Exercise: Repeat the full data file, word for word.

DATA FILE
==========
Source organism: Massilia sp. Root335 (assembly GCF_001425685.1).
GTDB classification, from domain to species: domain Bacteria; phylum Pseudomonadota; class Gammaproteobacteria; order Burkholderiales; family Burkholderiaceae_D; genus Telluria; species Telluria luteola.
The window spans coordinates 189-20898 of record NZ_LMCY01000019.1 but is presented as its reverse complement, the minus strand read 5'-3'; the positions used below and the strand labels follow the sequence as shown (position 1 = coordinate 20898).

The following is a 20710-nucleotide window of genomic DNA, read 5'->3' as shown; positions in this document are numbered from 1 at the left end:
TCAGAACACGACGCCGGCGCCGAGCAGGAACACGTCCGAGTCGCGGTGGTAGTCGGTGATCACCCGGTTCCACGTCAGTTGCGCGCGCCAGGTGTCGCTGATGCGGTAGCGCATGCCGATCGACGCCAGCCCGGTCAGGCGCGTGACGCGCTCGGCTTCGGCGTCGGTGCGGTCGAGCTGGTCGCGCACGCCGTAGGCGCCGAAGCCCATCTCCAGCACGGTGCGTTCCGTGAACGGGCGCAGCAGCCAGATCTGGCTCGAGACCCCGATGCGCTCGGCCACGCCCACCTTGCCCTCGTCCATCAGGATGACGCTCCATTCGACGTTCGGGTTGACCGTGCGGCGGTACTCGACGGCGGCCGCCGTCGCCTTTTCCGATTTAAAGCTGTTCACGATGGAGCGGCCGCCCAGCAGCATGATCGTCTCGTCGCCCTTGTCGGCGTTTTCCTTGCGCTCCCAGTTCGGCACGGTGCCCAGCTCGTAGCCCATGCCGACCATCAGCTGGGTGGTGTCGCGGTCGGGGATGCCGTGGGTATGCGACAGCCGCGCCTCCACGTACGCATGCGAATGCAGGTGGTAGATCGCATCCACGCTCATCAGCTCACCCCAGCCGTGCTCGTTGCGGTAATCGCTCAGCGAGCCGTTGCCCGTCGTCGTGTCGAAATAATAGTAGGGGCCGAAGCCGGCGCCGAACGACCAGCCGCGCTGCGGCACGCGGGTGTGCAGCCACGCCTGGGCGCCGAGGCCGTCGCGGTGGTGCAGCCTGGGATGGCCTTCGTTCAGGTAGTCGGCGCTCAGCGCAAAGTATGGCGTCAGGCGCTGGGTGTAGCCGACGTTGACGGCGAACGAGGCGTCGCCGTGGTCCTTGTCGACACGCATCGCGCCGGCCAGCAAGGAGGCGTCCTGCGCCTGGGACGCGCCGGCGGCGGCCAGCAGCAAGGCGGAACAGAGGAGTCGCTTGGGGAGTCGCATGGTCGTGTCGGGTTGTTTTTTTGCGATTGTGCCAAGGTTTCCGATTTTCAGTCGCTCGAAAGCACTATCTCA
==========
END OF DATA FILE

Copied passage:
Source organism: Massilia sp. Root335 (assembly GCF_001425685.1).
GTDB classification, from domain to species: domain Bacteria; phylum Pseudomonadota; class Gammaproteobacteria; order Burkholderiales; family Burkholderiaceae_D; genus Telluria; species Telluria luteola.
The window spans coordinates 189-20898 of record NZ_LMCY01000019.1 but is presented as its reverse complement, the minus strand read 5'-3'; the positions used below and the strand labels follow the sequence as shown (position 1 = coordinate 20898).

The following is a 20710-nucleotide window of genomic DNA, read 5'->3' as shown; positions in this document are numbered from 1 at the left end:
TCAGAACACGACGCCGGCGCCGAGCAGGAACACGTCCGAGTCGCGGTGGTAGTCGGTGATCACCCGGTTCCACGTCAGTTGCGCGCGCCAGGTGTCGCTGATGCGGTAGCGCATGCCGATCGACGCCAGCCCGGTCAGGCGCGTGACGCGCTCGGCTTCGGCGTCGGTGCGGTCGAGCTGGTCGCGCACGCCGTAGGCGCCGAAGCCCATCTCCAGCACGGTGCGTTCCGTGAACGGGCGCAGCAGCCAGATCTGGCTCGAGACCCCGATGCGCTCGGCCACGCCCACCTTGCCCTCGTCCATCAGGATGACGCTCCATTCGACGTTCGGGTTGACCGTGCGGCGGTACTCGACGGCGGCCGCCGTCGCCTTTTCCGATTTAAAGCTGTTCACGATGGAGCGGCCGCCCAGCAGCATGATCGTCTCGTCGCCCTTGTCGGCGTTTTCCTTGCGCTCCCAGTTCGGCACGGTGCCCAGCTCGTAGCCCATGCCGACCATCAGCTGGGTGGTGTCGCGGTCGGGGATGCCGTGGGTATGCGACAGCCGCGCCTCCACGTACGCATGCGAATGCAGGTGGTAGATCGCATCCACGCTCATCAGCTCACCCCAGCCGTGCTCGTTGCGGTAATCGCTCAGCGAGCCGTTGCCCGTCGTCGTGTCGAAATAATAGTAGGGGCCGAAGCCGGCGCCGAACGACCAGCCGCGCTGCGGCACGCGGGTGTGCAGCCACGCCTGGGCGCCGAGGCCGTCGCGGTGGTGCAGCCTGGGATGGCCTTCGTTCAGGTAGTCGGCGCTCAGCGCAAAGTATGGCGTCAGGCGCTGGGTGTAGCCGACGTTGACGGCGAACGAGGCGTCGCCGTGGTCCTTGTCGACACGCATCGCGCCGGCCAGCAAGGAGGCGTCCTGCGCCTGGGACGCGCCGGCGGCGGCCAGCAGCAAGGCGGAACAGAGGAGTCGCTTGGGGAGTCGCATGGTCGTGTCGGGTTGTTTTTTTGCGATTGTGCCAAGGTTTCCGATTTTCAGTCGCTCGAAAGCACTATCTCA